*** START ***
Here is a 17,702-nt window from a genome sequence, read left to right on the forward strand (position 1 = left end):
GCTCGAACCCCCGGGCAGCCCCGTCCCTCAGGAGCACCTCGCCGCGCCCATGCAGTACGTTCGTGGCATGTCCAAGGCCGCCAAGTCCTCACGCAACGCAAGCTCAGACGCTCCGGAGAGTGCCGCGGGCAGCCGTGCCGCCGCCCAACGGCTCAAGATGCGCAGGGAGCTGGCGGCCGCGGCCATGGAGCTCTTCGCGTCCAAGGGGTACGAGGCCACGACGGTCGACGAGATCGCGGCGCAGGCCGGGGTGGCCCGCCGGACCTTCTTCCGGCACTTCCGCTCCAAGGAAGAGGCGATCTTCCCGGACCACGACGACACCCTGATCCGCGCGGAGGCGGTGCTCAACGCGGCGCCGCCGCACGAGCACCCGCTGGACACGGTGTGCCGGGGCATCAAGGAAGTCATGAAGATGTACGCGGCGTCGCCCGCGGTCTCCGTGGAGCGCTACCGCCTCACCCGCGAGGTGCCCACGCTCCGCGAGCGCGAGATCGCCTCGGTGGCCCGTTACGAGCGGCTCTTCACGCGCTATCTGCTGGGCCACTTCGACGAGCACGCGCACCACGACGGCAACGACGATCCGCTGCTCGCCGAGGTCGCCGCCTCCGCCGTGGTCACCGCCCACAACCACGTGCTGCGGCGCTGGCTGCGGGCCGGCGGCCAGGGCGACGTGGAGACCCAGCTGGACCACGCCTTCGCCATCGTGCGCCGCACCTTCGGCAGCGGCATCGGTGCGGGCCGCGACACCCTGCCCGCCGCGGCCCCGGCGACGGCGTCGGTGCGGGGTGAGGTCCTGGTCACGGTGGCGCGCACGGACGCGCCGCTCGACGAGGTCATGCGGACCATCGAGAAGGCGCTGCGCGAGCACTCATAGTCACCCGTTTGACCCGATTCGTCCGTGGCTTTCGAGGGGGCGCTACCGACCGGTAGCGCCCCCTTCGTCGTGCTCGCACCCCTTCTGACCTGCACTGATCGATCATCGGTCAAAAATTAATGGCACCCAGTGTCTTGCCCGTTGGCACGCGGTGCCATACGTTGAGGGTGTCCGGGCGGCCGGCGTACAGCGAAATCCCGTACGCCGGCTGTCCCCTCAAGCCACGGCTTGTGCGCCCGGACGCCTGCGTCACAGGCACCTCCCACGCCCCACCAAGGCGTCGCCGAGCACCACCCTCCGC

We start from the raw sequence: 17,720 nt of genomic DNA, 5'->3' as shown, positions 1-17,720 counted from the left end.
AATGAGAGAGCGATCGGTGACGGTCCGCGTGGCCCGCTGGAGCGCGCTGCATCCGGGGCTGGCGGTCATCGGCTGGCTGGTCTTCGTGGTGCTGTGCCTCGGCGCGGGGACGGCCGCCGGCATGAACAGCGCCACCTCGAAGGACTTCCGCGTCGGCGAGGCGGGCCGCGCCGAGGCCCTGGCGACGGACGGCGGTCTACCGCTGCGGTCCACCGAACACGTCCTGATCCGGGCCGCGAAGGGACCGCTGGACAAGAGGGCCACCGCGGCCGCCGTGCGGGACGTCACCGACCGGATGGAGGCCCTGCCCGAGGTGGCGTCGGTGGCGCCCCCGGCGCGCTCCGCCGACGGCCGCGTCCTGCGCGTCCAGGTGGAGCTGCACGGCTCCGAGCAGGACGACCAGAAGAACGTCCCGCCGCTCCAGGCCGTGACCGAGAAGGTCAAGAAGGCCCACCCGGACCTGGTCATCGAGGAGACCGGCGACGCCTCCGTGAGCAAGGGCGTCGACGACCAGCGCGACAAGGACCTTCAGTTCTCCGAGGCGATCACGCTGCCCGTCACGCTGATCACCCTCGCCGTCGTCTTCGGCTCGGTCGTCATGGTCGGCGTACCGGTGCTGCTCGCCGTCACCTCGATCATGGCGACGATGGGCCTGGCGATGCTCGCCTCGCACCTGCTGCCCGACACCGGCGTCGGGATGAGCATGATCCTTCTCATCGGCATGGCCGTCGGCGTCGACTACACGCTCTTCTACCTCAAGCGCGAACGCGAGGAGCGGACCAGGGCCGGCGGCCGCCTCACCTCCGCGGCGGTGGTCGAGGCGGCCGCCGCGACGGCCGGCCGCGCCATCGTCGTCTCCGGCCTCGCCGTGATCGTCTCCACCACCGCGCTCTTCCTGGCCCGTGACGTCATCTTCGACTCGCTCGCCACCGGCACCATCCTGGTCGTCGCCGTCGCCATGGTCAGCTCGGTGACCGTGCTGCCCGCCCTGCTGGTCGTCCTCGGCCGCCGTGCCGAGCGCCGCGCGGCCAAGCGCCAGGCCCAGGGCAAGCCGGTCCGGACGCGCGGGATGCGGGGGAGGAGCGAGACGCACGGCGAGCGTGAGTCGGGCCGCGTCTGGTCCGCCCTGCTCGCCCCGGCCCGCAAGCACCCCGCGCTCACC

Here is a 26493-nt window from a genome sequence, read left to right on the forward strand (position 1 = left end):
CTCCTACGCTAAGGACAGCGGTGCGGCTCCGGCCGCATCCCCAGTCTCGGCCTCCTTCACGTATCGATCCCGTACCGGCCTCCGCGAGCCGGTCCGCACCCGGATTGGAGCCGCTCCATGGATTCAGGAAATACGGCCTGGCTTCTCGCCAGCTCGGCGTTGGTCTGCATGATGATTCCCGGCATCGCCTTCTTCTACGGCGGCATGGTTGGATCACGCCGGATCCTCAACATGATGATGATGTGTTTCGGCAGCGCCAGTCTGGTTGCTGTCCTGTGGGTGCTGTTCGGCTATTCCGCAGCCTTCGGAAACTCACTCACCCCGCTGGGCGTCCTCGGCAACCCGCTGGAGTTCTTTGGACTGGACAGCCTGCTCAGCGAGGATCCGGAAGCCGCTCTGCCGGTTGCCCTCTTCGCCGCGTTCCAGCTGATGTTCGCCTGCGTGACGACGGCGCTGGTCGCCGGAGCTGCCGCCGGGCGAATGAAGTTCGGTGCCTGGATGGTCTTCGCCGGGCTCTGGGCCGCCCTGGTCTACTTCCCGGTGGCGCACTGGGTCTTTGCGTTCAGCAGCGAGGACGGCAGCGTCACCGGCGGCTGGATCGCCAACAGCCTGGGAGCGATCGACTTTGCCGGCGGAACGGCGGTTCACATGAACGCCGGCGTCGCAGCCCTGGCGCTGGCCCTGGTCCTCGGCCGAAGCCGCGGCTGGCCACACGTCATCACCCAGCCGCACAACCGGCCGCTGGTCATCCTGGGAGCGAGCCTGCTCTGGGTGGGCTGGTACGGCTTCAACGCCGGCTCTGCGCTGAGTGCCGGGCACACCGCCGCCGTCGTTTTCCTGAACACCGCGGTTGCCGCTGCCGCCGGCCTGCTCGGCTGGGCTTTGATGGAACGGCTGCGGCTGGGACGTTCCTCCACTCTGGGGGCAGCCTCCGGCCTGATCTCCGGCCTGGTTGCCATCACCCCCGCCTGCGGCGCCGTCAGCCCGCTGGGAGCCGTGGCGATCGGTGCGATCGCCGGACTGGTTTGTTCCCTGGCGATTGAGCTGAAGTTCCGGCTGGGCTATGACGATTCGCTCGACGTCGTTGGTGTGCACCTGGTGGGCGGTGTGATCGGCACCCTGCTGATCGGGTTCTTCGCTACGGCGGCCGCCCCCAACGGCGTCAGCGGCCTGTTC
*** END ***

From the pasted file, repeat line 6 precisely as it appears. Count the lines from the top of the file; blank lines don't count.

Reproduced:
CTCCTACGCTAAGGACAGCGGTGCGGCTCCGGCCGCATCCCCAGTCTCGGCCTCCTTCACGTATCGATCCCGTACCGGCCTCCGCGAGCCGGTCCGCACCCGGATTGGAGCCGCTCCATGGATTCAGGAAATACGGCCTGGCTTCTCGCCAGCTCGGCGTTGGTCTGCATGATGATTCCCGGCATCGCCTTCTTCTACGGCGGCATGGTTGGATCACGCCGGATCCTCAACATGATGATGATGTGTTTCGGCAGCGCCAGTCTGGTTGCTGTCCTGTGGGTGCTGTTCGGCTATTCCGCAGCCTTCGGAAACTCACTCACCCCGCTGGGCGTCCTCGGCAACCCGCTGGAGTTCTTTGGACTGGACAGCCTGCTCAGCGAGGATCCGGAAGCCGCTCTGCCGGTTGCCCTCTTCGCCGCGTTCCAGCTGATGTTCGCCTGCGTGACGACGGCGCTGGTCGCCGGAGCTGCCGCCGGGCGAATGAAGTTCGGTGCCTGGATGGTCTTCGCCGGGCTCTGGGCCGCCCTGGTCTACTTCCCGGTGGCGCACTGGGTCTTTGCGTTCAGCAGCGAGGACGGCAGCGTCACCGGCGGCTGGATCGCCAACAGCCTGGGAGCGATCGACTTTGCCGGCGGAACGGCGGTTCACATGAACGCCGGCGTCGCAGCCCTGGCGCTGGCCCTGGTCCTCGGCCGAAGCCGCGGCTGGCCACACGTCATCACCCAGCCGCACAACCGGCCGCTGGTCATCCTGGGAGCGAGCCTGCTCTGGGTGGGCTGGTACGGCTTCAACGCCGGCTCTGCGCTGAGTGCCGGGCACACCGCCGCCGTCGTTTTCCTGAACACCGCGGTTGCCGCTGCCGCCGGCCTGCTCGGCTGGGCTTTGATGGAACGGCTGCGGCTGGGACGTTCCTCCACTCTGGGGGCAGCCTCCGGCCTGATCTCCGGCCTGGTTGCCATCACCCCCGCCTGCGGCGCCGTCAGCCCGCTGGGAGCCGTGGCGATCGGTGCGATCGCCGGACTGGTTTGTTCCCTGGCGATTGAGCTGAAGTTCCGGCTGGGCTATGACGATTCGCTCGACGTCGTTGGTGTGCACCTGGTGGGCGGTGTGATCGGCACCCTGCTGATCGGGTTCTTCGCTACGGCGGCCGCCCCCAACGGCGTCAGCGGCCTGTTC